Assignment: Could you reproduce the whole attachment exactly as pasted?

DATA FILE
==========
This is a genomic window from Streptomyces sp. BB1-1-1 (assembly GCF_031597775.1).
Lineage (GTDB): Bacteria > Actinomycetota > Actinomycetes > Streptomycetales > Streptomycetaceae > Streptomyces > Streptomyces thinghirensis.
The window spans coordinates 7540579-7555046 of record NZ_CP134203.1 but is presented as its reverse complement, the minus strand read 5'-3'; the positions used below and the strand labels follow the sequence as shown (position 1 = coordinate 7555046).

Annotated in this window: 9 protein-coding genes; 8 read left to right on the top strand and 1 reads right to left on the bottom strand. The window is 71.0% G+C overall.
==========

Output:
This is a genomic window from Streptomyces sp. BB1-1-1 (assembly GCF_031597775.1).
Lineage (GTDB): Bacteria > Actinomycetota > Actinomycetes > Streptomycetales > Streptomycetaceae > Streptomyces > Streptomyces thinghirensis.
The window spans coordinates 7540579-7555046 of record NZ_CP134203.1 but is presented as its reverse complement, the minus strand read 5'-3'; the positions used below and the strand labels follow the sequence as shown (position 1 = coordinate 7555046).

Annotated in this window: 9 protein-coding genes; 8 read left to right on the top strand and 1 reads right to left on the bottom strand. The window is 71.0% G+C overall.